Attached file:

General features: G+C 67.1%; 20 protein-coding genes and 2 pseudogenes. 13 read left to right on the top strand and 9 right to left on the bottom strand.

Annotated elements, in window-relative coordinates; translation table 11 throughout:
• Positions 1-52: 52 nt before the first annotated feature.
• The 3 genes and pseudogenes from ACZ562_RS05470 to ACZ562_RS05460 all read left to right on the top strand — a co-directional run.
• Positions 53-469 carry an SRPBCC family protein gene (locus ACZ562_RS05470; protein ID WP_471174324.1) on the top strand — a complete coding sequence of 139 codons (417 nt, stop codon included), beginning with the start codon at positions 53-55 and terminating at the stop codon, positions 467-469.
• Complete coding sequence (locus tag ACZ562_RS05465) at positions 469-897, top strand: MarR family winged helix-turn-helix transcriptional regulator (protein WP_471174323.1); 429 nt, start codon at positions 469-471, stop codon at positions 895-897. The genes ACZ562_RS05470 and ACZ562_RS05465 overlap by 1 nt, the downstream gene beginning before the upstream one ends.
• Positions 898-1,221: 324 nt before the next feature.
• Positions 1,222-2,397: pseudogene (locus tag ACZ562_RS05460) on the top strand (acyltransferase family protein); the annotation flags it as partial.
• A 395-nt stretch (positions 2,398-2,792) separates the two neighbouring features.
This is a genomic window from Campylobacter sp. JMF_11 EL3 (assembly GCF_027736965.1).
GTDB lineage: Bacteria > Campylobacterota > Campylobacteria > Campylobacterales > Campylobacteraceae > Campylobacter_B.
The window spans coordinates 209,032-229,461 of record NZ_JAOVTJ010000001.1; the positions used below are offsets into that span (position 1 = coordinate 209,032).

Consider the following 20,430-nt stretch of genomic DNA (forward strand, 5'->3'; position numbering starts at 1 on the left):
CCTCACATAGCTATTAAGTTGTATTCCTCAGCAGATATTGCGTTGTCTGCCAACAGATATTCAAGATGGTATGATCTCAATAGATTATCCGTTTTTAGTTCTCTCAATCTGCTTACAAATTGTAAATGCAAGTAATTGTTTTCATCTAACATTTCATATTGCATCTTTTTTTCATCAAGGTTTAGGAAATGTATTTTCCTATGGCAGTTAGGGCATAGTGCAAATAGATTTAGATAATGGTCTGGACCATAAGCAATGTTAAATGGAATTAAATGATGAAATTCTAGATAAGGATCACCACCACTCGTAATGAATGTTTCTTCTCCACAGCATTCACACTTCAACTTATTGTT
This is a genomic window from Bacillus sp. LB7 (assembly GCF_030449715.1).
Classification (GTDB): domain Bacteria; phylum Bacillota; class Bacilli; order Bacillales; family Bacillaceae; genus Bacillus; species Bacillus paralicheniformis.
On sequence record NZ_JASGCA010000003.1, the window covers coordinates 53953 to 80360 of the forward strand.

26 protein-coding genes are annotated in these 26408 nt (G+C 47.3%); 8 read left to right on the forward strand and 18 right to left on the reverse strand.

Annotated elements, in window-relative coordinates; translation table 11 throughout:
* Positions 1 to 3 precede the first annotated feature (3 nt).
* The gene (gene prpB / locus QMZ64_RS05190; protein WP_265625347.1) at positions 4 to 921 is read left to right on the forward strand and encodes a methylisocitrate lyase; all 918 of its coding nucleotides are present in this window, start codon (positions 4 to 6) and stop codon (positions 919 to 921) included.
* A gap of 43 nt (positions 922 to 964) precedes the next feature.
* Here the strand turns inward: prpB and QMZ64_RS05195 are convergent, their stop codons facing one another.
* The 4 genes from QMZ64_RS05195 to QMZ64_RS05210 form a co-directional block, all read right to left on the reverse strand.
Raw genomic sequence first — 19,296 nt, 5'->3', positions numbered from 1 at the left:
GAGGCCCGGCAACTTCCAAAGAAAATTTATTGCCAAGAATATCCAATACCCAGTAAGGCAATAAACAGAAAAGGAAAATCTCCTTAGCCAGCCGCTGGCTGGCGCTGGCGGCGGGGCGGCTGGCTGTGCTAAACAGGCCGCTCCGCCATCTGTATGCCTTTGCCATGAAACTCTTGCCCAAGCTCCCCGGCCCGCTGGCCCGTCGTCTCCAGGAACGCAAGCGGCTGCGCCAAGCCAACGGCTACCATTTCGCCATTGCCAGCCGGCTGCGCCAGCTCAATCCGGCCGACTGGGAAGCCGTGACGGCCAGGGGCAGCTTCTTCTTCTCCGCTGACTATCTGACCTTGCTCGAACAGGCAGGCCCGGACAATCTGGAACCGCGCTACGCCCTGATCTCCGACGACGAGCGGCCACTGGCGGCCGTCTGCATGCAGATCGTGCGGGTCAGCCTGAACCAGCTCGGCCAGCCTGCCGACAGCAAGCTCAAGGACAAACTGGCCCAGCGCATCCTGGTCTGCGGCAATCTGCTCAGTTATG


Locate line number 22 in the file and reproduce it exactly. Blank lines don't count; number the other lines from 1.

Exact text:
* A gap of 43 nt (positions 922 to 964) precedes the next feature.